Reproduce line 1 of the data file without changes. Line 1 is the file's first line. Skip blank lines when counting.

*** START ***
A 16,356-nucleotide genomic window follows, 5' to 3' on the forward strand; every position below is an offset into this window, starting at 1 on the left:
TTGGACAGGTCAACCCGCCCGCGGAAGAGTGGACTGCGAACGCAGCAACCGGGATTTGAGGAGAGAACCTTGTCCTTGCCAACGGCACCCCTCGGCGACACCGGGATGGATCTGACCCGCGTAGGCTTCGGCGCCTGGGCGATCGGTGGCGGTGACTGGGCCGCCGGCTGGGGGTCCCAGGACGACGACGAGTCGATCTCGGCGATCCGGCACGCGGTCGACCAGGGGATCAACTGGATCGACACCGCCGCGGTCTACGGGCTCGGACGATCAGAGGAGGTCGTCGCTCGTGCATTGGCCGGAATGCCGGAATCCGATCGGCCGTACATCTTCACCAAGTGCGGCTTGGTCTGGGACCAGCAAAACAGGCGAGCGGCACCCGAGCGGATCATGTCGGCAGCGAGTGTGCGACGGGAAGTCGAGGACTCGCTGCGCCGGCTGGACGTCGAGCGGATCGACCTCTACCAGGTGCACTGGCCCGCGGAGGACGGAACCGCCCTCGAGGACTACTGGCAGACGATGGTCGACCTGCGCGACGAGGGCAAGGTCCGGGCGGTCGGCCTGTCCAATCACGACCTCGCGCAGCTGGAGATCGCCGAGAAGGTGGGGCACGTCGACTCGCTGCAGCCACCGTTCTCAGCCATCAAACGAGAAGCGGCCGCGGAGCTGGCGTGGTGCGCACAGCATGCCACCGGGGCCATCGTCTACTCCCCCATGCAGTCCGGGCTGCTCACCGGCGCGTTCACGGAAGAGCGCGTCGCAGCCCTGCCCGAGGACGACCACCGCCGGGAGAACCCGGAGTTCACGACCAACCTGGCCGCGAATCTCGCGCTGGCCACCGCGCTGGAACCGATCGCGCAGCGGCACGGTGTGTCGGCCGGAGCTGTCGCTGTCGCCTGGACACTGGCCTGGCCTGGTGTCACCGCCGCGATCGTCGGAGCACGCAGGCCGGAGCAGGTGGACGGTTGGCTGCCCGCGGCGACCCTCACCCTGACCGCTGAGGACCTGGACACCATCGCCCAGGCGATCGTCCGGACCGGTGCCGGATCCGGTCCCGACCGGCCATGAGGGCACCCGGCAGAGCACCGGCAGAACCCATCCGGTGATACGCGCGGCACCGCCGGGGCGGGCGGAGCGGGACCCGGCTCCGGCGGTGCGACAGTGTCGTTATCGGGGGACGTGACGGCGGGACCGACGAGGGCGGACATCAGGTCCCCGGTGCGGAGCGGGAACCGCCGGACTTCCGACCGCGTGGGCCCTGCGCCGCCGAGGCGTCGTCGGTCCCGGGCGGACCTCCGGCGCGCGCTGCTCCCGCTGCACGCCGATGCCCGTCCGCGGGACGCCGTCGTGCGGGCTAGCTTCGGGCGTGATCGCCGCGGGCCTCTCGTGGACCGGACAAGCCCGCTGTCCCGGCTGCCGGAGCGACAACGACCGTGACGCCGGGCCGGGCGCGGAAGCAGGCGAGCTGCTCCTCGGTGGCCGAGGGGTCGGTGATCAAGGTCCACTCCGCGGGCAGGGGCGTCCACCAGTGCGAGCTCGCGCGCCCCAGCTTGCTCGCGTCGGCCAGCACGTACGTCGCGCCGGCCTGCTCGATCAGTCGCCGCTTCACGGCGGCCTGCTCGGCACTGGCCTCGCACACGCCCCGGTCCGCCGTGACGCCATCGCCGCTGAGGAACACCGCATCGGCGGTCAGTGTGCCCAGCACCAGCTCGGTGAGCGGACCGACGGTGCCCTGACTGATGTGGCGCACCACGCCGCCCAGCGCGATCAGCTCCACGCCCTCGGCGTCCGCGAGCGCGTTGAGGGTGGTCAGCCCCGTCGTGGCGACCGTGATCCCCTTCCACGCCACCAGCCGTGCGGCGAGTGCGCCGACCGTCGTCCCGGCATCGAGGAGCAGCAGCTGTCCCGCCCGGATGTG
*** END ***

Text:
A 16,356-nucleotide genomic window follows, 5' to 3' on the forward strand; every position below is an offset into this window, starting at 1 on the left: